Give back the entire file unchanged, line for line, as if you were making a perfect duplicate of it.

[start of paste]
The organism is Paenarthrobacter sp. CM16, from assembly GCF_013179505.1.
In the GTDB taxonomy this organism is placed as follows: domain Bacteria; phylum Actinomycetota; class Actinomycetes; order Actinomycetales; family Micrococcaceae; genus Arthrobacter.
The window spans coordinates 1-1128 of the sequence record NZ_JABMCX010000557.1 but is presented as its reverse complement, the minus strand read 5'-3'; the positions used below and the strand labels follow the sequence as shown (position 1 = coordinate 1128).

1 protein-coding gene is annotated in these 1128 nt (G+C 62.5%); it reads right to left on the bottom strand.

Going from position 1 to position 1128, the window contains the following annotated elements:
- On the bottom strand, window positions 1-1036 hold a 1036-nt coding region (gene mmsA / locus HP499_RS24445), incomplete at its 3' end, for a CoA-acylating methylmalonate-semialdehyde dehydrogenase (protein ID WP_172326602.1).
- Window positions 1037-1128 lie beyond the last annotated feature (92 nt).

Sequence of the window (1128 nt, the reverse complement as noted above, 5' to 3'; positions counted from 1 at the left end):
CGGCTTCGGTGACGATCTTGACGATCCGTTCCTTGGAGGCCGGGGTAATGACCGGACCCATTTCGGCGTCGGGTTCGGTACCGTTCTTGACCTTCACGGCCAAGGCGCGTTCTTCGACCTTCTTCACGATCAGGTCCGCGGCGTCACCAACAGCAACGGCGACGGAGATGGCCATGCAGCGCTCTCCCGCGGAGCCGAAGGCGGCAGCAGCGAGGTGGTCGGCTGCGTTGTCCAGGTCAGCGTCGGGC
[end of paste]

The organism is Paenarthrobacter sp. CM16, from assembly GCF_013179505.1.
In the GTDB taxonomy this organism is placed as follows: domain Bacteria; phylum Actinomycetota; class Actinomycetes; order Actinomycetales; family Micrococcaceae; genus Arthrobacter.
The window spans coordinates 1-1128 of the sequence record NZ_JABMCX010000557.1 but is presented as its reverse complement, the minus strand read 5'-3'; the positions used below and the strand labels follow the sequence as shown (position 1 = coordinate 1128).

1 protein-coding gene is annotated in these 1128 nt (G+C 62.5%); it reads right to left on the bottom strand.

Going from position 1 to position 1128, the window contains the following annotated elements:
- On the bottom strand, window positions 1-1036 hold a 1036-nt coding region (gene mmsA / locus HP499_RS24445), incomplete at its 3' end, for a CoA-acylating methylmalonate-semialdehyde dehydrogenase (protein ID WP_172326602.1).
- Window positions 1037-1128 lie beyond the last annotated feature (92 nt).

Sequence of the window (1128 nt, the reverse complement as noted above, 5' to 3'; positions counted from 1 at the left end):
CGGCTTCGGTGACGATCTTGACGATCCGTTCCTTGGAGGCCGGGGTAATGACCGGACCCATTTCGGCGTCGGGTTCGGTACCGTTCTTGACCTTCACGGCCAAGGCGCGTTCTTCGACCTTCTTCACGATCAGGTCCGCGGCGTCACCAACAGCAACGGCGACGGAGATGGCCATGCAGCGCTCTCCCGCGGAGCCGAAGGCGGCAGCAGCGAGGTGGTCGGCTGCGTTGTCCAGGTCAGCGTCGGGC